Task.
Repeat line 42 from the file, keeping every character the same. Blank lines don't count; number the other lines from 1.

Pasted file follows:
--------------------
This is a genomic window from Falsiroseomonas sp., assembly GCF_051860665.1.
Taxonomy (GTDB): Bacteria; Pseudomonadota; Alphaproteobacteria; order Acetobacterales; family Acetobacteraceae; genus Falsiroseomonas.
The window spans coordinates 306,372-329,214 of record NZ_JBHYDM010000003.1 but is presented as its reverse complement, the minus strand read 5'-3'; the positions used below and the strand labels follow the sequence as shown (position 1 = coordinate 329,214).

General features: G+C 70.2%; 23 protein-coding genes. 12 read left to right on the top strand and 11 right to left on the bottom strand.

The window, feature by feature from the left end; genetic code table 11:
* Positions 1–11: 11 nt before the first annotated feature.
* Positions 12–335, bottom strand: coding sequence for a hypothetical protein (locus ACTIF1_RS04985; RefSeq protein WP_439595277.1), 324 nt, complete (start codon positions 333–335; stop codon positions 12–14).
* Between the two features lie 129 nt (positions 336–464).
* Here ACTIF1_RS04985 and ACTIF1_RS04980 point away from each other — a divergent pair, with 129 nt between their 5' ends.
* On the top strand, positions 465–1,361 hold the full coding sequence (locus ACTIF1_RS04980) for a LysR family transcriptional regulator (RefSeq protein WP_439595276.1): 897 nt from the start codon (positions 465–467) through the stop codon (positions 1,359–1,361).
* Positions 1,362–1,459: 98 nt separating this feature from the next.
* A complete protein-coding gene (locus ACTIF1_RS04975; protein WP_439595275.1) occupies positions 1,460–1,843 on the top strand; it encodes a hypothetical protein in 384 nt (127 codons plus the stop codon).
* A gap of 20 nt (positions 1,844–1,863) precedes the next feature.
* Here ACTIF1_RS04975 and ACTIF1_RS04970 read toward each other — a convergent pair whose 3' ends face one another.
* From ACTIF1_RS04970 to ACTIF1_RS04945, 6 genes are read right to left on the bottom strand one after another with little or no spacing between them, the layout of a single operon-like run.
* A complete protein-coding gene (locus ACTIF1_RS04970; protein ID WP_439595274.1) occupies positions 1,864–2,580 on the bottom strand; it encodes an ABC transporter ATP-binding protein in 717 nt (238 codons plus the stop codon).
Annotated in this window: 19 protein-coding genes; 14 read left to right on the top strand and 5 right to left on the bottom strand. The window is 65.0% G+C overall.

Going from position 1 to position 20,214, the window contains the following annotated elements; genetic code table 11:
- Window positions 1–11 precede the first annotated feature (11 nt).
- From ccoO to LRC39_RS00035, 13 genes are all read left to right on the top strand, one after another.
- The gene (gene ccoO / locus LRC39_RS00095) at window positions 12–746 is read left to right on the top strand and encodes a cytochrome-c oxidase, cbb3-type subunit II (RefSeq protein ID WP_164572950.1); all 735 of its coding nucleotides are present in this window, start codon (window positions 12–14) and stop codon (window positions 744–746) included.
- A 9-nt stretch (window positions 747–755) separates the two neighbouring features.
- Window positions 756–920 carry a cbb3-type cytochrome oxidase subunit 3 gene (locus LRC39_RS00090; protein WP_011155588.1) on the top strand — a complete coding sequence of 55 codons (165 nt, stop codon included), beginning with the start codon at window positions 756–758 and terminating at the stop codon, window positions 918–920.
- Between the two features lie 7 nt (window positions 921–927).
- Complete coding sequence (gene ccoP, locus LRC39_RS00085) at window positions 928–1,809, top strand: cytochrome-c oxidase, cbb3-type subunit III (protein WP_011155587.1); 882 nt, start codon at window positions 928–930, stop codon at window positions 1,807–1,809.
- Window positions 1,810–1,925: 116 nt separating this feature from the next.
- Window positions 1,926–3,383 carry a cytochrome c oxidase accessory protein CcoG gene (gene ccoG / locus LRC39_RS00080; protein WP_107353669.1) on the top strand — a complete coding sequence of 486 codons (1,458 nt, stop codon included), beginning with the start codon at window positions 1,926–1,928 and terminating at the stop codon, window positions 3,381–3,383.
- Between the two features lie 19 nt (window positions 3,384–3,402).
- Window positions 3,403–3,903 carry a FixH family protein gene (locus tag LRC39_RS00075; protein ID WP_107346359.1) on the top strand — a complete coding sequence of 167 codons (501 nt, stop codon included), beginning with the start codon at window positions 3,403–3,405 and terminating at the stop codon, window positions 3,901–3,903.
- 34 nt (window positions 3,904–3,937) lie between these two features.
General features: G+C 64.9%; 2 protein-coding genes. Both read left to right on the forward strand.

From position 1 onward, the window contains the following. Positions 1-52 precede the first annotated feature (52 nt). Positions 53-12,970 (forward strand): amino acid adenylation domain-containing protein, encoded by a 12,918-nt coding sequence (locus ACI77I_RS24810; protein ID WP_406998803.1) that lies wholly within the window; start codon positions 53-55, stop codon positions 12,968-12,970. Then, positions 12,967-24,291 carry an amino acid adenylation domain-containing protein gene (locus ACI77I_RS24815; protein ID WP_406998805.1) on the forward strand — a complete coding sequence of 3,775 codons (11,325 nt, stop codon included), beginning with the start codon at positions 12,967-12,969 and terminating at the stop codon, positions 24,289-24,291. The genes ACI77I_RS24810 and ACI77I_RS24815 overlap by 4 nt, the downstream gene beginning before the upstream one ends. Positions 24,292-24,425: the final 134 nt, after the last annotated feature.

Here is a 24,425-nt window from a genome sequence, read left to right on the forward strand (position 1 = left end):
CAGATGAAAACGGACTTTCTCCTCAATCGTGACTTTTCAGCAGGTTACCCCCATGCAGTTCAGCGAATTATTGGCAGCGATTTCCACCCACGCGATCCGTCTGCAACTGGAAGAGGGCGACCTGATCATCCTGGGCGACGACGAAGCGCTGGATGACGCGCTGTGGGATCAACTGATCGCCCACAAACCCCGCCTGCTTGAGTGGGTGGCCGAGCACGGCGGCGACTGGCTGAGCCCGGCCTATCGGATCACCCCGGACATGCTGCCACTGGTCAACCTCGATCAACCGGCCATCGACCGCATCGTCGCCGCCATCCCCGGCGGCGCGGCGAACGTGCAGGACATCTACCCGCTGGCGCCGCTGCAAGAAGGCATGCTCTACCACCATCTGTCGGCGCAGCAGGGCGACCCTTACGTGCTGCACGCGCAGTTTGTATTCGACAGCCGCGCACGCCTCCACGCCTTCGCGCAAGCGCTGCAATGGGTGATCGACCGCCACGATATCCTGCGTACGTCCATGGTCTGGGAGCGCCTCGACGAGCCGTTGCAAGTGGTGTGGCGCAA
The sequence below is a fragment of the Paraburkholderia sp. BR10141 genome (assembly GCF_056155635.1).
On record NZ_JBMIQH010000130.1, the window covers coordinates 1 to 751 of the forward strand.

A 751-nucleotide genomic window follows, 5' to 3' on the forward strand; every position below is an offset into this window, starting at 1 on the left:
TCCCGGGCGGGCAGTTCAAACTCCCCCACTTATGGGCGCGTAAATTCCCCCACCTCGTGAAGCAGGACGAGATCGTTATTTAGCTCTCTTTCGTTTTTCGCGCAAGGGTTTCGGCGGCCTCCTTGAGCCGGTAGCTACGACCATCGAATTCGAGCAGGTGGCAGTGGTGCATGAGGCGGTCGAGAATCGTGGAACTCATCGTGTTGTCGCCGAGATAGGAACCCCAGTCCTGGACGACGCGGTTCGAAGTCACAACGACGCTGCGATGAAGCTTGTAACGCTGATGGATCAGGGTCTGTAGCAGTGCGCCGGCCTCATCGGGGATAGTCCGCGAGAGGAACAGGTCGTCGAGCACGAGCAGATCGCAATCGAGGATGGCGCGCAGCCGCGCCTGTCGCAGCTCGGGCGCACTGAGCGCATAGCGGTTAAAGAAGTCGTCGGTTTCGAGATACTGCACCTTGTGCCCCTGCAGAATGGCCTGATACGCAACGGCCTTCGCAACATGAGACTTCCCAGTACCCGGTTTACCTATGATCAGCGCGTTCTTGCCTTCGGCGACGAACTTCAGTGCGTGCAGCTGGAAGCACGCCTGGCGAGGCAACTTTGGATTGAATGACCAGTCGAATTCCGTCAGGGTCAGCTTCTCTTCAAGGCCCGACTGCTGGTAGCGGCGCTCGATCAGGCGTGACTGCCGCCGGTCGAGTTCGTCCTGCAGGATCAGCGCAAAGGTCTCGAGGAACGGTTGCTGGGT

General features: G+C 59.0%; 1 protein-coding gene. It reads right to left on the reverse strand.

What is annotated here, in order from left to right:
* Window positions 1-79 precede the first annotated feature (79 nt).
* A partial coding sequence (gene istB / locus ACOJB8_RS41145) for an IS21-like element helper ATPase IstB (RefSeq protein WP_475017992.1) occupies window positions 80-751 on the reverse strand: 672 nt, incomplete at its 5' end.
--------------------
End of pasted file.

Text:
* A partial coding sequence (gene istB / locus ACOJB8_RS41145) for an IS21-like element helper ATPase IstB (RefSeq protein WP_475017992.1) occupies window positions 80-751 on the reverse strand: 672 nt, incomplete at its 5' end.